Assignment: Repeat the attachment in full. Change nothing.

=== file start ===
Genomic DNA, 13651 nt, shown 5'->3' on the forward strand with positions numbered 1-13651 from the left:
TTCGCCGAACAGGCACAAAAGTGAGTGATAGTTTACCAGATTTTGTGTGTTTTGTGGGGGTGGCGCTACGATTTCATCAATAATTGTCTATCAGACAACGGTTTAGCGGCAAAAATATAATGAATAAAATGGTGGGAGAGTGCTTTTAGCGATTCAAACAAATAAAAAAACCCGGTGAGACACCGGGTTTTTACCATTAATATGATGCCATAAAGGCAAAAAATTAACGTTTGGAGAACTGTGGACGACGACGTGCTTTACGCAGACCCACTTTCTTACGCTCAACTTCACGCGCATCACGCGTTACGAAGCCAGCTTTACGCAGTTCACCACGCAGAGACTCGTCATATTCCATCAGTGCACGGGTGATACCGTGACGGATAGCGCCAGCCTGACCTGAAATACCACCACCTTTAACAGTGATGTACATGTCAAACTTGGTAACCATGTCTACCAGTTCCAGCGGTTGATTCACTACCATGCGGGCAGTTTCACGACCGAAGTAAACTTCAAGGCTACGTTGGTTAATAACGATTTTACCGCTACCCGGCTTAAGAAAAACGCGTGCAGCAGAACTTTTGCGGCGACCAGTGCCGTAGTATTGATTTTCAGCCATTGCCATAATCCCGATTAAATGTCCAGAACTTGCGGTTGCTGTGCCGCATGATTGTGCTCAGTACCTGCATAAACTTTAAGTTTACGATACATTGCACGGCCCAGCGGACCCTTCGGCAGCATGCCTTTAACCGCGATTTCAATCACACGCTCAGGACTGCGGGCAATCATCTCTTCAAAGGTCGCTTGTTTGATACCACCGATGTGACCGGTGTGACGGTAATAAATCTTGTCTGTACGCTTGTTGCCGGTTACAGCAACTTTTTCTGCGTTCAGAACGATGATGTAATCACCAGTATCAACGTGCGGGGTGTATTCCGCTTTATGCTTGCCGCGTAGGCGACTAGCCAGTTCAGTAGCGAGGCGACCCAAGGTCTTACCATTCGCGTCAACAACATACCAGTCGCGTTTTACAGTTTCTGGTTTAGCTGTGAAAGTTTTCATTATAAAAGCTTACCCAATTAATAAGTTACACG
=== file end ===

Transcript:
Genomic DNA, 13651 nt, shown 5'->3' on the forward strand with positions numbered 1-13651 from the left:
TTCGCCGAACAGGCACAAAAGTGAGTGATAGTTTACCAGATTTTGTGTGTTTTGTGGGGGTGGCGCTACGATTTCATCAATAATTGTCTATCAGACAACGGTTTAGCGGCAAAAATATAATGAATAAAATGGTGGGAGAGTGCTTTTAGCGATTCAAACAAATAAAAAAACCCGGTGAGACACCGGGTTTTTACCATTAATATGATGCCATAAAGGCAAAAAATTAACGTTTGGAGAACTGTGGACGACGACGTGCTTTACGCAGACCCACTTTCTTACGCTCAACTTCACGCGCATCACGCGTTACGAAGCCAGCTTTACGCAGTTCACCACGCAGAGACTCGTCATATTCCATCAGTGCACGGGTGATACCGTGACGGATAGCGCCAGCCTGACCTGAAATACCACCACCTTTAACAGTGATGTACATGTCAAACTTGGTAACCATGTCTACCAGTTCCAGCGGTTGATTCACTACCATGCGGGCAGTTTCACGACCGAAGTAAACTTCAAGGCTACGTTGGTTAATAACGATTTTACCGCTACCCGGCTTAAGAAAAACGCGTGCAGCAGAACTTTTGCGGCGACCAGTGCCGTAGTATTGATTTTCAGCCATTGCCATAATCCCGATTAAATGTCCAGAACTTGCGGTTGCTGTGCCGCATGATTGTGCTCAGTACCTGCATAAACTTTAAGTTTACGATACATTGCACGGCCCAGCGGACCCTTCGGCAGCATGCCTTTAACCGCGATTTCAATCACACGCTCAGGACTGCGGGCAATCATCTCTTCAAAGGTCGCTTGTTTGATACCACCGATGTGACCGGTGTGACGGTAATAAATCTTGTCTGTACGCTTGTTGCCGGTTACAGCAACTTTTTCTGCGTTCAGAACGATGATGTAATCACCAGTATCAACGTGCGGGGTGTATTCCGCTTTATGCTTGCCGCGTAGGCGACTAGCCAGTTCAGTAGCGAGGCGACCCAAGGTCTTACCATTCGCGTCAACAACATACCAGTCGCGTTTTACAGTTTCTGGTTTAGCTGTGAAAGTTTTCATTATAAAAGCTTACCCAATTAATAAGTTACACG